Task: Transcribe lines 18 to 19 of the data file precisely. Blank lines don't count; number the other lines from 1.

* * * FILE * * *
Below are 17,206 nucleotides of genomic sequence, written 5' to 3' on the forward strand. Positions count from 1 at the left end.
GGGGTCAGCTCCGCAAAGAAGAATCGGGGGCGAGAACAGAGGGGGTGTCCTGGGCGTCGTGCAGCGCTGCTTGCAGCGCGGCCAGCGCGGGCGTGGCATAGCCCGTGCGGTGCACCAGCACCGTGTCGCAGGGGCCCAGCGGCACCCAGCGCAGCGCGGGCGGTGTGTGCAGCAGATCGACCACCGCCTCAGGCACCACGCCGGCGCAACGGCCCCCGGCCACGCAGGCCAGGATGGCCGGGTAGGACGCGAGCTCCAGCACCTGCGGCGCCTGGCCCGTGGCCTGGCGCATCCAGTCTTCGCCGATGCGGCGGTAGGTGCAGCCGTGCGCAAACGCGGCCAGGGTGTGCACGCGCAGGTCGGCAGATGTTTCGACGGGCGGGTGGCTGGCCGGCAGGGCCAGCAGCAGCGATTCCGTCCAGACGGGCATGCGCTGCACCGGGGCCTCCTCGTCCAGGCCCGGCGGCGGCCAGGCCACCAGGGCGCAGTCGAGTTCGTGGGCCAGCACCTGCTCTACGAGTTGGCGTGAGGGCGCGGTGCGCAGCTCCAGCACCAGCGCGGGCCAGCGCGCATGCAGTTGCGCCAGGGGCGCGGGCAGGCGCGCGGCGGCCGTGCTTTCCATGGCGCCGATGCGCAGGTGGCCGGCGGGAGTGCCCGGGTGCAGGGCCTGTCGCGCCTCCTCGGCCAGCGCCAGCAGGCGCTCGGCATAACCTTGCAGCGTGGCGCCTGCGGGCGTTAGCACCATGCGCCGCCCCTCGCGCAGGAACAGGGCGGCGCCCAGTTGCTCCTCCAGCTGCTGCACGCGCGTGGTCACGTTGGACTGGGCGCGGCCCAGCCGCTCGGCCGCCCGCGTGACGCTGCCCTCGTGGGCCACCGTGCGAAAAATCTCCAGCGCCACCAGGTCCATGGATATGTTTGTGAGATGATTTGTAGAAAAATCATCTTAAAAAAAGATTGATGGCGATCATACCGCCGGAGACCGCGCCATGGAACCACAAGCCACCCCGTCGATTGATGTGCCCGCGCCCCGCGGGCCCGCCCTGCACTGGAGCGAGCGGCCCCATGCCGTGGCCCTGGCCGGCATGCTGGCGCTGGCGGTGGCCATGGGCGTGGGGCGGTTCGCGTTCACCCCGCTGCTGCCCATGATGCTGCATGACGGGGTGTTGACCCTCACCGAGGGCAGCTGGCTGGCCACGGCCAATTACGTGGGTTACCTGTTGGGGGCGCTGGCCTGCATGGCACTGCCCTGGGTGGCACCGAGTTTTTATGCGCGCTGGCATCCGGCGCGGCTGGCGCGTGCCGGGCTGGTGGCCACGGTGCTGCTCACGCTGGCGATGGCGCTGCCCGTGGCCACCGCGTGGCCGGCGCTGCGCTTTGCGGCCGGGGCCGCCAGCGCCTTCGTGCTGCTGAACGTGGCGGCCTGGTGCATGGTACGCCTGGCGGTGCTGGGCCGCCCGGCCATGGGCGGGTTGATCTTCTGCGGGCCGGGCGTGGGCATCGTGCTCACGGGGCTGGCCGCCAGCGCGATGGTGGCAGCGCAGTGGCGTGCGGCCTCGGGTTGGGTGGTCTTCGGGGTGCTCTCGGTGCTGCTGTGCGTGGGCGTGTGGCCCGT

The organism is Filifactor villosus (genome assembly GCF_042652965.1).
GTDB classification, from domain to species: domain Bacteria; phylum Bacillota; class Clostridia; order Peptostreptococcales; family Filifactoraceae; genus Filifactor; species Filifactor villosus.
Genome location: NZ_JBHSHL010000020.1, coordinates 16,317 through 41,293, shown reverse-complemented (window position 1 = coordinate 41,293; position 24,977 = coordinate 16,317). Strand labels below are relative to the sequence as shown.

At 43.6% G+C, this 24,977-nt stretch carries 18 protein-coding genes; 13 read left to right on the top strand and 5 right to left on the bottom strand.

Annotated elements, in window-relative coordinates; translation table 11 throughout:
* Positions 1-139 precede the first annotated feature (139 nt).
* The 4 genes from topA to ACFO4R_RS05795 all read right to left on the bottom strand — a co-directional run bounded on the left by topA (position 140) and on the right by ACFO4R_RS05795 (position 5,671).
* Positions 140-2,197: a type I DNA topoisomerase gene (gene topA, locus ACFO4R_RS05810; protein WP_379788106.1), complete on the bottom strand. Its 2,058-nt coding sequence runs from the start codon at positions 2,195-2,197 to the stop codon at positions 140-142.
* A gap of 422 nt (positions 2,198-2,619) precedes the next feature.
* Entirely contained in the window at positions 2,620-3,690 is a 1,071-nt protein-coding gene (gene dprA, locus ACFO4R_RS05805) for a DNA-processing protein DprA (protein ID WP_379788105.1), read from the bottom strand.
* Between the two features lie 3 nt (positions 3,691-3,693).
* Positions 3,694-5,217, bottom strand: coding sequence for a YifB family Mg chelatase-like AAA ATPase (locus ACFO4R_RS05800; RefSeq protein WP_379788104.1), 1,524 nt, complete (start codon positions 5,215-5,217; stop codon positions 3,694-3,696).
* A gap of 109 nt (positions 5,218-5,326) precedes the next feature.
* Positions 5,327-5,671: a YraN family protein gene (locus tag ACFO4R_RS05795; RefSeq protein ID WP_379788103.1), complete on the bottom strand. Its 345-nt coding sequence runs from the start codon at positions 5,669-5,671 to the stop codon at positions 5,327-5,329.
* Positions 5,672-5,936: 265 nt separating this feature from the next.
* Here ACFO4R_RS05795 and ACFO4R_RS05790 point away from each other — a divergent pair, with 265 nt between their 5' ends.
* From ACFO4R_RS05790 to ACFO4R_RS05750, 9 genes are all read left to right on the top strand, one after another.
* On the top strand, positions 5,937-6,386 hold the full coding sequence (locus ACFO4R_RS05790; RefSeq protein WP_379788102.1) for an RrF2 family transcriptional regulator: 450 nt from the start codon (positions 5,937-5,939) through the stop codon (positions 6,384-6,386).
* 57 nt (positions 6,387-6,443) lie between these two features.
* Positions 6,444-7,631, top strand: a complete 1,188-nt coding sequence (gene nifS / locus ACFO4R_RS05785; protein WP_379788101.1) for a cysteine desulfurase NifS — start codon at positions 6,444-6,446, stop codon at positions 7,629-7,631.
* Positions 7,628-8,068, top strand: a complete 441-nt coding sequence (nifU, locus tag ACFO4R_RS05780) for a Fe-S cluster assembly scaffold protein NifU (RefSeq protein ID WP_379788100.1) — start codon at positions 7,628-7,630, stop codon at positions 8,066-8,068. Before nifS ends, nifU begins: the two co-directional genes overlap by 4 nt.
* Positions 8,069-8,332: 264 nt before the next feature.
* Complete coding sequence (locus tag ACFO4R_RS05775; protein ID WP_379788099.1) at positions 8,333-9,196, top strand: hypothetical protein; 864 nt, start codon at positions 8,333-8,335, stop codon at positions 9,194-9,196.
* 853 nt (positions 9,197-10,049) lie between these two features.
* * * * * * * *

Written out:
* Here ACFO4R_RS05795 and ACFO4R_RS05790 point away from each other — a divergent pair, with 265 nt between their 5' ends.
* From ACFO4R_RS05790 to ACFO4R_RS05750, 9 genes are all read left to right on the top strand, one after another.